I got a jump on the Queen of England the other day, and visited the newly-opened wing of the Ashmolean Museum of Art & Archaeology in Oxford a full week before she officially opens it Dec. 2. My parents live in Oxford, and I was visiting them unexpectedly (death in my husband’s family). They had tried to visit the Museum at the weekend, but queues that snaked round the block drove them back, so my father and I took a secondwalk over there on a quieter Wed. afternoonto see what all the fuss was about.
First off, I should confess that I haven’t set foot in the hallowed halls of the Ashmolean since my days as a dipsomaniac undergraduate at St. Edmund Hall, when the prospect of wandering around looking at a lot of dead old things was usually trumped heartily by the prospect of going to the pub. Walking in all anew 25 years later, I have to confess that the old parts of the museum seemed little more attractive to my more sober journalistic eye than they did then. My father and I agreed it all seemed a bit sombre.
The new wing, however, is a delight – brightly, beautifully lit, with elegantly beige walls and lots of raw wood on the floors, doors, benches, cabinets and so on. It has the aesthetic of a really upscale Japanese restaurant, which makes it welcoming and – most importantly for me – less draining on the energy reserves. I don’t know about you, but I find walking at museum-pace around vast echoing halls of marble, peering with polite interest into one glass cabinet after another to be tolerable only for an hour or so. Then a heaviness seems to gather in my lumbar region and I begin scanning for exit signs. I can’t be the only person who suffers from Museum Fatigue, because most modern or newly-renovated museums, such as this one, have a perfectly splendid cafe, restaurant, or bar tucked away somewhere. The Ashmolean is no exception and has a surprisingly swish combination of all three on the top floor, with a spectacular roof terrace attached that will be really useful in, err, oh, Oxford’s notional Spring and Summer or the odd day in February when it’s actually quite warm and sunny.
In any case, the energy drain is also ameliorated by the interactive stuff in the lovely basement area, which houses the conservation section. This is a new trend in museums – to let you look behind the curtain, as it were, and show you what the experts do all day. They haven’t gotten it quite right, but it’s a good try. A “touching” station invites you to touch various materials to show how even an innocent fingerprint can wear away stone and metal over time. But an impressively large digital display above the materials presented for touching merely measures how many times that piece has been touched since the wing opened. It would be much more interesting if you were shown an image of the oils your touch had left, or the change in acidity or conductivity, say. Other areas invite you to rearrange hieroglyphic-type symbols but don’t show you realEgyptian ones, which seems a shame. However, I don’t want to be too negative here. The new wing is a huge, huge improvement, and there’s a real sense of breaking the museum equivalent of the fourth wall referred to in theatre, when the actors interact with the audience. This is all to be applauded.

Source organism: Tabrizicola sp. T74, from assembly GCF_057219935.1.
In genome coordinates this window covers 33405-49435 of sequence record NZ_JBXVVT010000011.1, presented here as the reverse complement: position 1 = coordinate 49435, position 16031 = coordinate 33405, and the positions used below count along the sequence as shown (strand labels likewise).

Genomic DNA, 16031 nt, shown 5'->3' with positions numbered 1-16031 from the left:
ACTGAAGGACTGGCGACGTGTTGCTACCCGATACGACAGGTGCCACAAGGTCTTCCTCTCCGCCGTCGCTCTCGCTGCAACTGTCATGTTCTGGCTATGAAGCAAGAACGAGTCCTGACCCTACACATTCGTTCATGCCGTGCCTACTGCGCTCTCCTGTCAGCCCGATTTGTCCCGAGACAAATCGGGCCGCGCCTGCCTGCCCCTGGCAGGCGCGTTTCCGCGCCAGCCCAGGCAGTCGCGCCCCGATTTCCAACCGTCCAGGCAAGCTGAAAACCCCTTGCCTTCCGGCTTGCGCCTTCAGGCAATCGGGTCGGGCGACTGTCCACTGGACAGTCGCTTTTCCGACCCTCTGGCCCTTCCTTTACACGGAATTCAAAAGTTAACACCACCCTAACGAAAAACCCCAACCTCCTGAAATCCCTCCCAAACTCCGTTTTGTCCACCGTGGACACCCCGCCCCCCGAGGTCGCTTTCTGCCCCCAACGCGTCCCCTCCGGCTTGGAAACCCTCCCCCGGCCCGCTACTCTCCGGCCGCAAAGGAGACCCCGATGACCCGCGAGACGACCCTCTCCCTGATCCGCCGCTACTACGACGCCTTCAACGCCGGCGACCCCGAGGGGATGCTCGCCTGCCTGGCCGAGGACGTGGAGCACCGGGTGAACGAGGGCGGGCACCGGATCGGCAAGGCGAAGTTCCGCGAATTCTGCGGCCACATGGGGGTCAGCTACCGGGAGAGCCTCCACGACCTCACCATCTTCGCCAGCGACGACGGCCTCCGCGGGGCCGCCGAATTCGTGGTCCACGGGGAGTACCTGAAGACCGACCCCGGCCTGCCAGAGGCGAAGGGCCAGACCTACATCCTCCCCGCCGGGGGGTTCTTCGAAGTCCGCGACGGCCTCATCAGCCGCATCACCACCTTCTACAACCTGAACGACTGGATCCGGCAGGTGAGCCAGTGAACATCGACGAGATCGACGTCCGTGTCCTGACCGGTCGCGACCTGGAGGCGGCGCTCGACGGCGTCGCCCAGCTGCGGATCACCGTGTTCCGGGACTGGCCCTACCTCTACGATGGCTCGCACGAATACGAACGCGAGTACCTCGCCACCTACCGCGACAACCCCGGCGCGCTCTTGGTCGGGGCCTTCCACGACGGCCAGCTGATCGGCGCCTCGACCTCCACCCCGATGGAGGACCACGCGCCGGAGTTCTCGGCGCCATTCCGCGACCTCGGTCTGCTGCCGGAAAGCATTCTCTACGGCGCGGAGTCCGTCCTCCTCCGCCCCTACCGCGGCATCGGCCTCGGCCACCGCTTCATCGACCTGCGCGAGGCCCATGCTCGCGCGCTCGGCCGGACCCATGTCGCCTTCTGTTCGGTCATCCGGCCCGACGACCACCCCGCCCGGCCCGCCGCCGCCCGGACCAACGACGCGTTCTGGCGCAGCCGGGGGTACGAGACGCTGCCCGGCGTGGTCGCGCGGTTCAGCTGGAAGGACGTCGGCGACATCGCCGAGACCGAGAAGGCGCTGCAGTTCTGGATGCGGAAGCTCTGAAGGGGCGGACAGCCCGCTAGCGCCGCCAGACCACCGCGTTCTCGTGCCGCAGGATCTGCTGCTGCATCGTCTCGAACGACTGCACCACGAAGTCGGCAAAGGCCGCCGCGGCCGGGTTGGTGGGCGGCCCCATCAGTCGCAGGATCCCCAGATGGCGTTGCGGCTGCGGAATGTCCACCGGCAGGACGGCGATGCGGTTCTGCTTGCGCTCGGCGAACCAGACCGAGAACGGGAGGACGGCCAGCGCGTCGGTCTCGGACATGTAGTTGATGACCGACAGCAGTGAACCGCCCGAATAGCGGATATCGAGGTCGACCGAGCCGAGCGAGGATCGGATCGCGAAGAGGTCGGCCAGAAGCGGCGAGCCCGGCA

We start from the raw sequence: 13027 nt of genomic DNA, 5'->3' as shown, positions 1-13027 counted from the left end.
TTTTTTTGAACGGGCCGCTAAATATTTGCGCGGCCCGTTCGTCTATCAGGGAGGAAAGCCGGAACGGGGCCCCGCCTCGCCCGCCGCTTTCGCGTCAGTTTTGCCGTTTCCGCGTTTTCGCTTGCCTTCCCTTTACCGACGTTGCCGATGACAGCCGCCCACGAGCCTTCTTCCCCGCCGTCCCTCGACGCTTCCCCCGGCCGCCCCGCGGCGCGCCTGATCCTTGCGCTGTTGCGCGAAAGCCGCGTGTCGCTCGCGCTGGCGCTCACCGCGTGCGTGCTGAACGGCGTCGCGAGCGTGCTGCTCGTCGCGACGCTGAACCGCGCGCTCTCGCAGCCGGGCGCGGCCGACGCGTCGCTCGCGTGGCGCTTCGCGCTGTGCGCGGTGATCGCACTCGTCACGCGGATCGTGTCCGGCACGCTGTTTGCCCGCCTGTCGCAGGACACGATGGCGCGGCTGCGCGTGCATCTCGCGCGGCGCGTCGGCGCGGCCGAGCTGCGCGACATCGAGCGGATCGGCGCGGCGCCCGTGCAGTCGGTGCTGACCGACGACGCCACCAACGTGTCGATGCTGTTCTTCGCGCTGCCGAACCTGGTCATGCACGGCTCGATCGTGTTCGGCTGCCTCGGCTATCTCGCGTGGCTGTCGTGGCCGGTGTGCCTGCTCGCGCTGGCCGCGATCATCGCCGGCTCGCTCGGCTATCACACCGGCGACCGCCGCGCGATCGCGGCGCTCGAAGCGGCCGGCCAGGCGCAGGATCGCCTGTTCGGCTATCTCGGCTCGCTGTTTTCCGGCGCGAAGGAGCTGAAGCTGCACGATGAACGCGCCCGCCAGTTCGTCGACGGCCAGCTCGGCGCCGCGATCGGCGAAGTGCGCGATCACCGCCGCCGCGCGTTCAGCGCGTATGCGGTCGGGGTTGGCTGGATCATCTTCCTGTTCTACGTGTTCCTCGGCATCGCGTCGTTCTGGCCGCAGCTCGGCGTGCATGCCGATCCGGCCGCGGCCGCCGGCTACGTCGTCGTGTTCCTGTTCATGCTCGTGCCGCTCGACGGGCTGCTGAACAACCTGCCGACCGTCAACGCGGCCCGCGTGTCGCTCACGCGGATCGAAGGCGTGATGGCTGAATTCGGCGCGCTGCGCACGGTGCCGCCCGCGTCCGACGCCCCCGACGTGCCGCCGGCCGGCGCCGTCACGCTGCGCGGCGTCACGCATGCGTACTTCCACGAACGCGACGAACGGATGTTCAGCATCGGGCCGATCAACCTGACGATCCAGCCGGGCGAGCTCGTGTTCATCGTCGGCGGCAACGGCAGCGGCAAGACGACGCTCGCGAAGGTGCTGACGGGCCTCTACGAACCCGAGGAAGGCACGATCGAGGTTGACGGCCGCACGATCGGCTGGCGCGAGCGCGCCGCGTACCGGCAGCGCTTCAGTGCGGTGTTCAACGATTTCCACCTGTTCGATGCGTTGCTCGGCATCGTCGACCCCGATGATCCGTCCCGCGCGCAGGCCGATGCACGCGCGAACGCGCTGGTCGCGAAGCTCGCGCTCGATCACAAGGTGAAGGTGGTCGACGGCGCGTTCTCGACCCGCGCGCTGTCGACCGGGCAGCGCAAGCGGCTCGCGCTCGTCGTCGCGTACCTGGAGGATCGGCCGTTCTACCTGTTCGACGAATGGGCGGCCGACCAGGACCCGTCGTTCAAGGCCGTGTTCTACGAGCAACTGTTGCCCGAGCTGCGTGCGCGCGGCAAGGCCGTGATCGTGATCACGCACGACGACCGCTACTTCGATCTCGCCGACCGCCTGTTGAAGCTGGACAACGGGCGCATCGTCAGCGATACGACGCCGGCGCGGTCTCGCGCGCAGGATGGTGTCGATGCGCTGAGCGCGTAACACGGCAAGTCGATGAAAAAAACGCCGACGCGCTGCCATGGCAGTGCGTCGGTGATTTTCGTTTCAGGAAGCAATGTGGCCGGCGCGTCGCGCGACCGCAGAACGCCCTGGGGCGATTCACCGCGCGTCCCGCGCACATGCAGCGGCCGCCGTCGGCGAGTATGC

In particular, I admired the way that many of the displays are about people rather than things. Archaeology is full of flamboyantly odd characters, and it’s great to meet some of them here, including Arthur Evans, who gave us the Minoans in all their bull-jumping glory; and Sir John Myres, who was big on Cyprus. We even get a glancing reference to Agatha Christie, who cleaned ivories from Nimrud with her face cream and declared the delicate and wrong-headed task “thrilling”!
The textiles are many, and colourful; the huge collection of ceramics on the second floor simply breathtaking. But my absolute favourite thing was in the basement. It was a reproduction of a statue of Augustus, painted as it might have been in Roman times, with gaudy blues and oranges. He looked like the gaudy symbol of power the citizen of Rome would have really looked up to.It’s one of my personal bugbears that statues and templesfrom Ancient Greece and Rome are presented in their denuded state of white marble and plaster. As a child, I believed our forefathers were terribly austere, and drifted around in an environment of towering, cold, whiteness. This, of course, is nonsense, but I bet most children (let alone adults) still labour under this misapprehension. If the new wing at the Ashmolean has done one worthwhile thing, it has gone some way to exploding this ridiculous myth that those who came before us weren’t just as tacky as we are.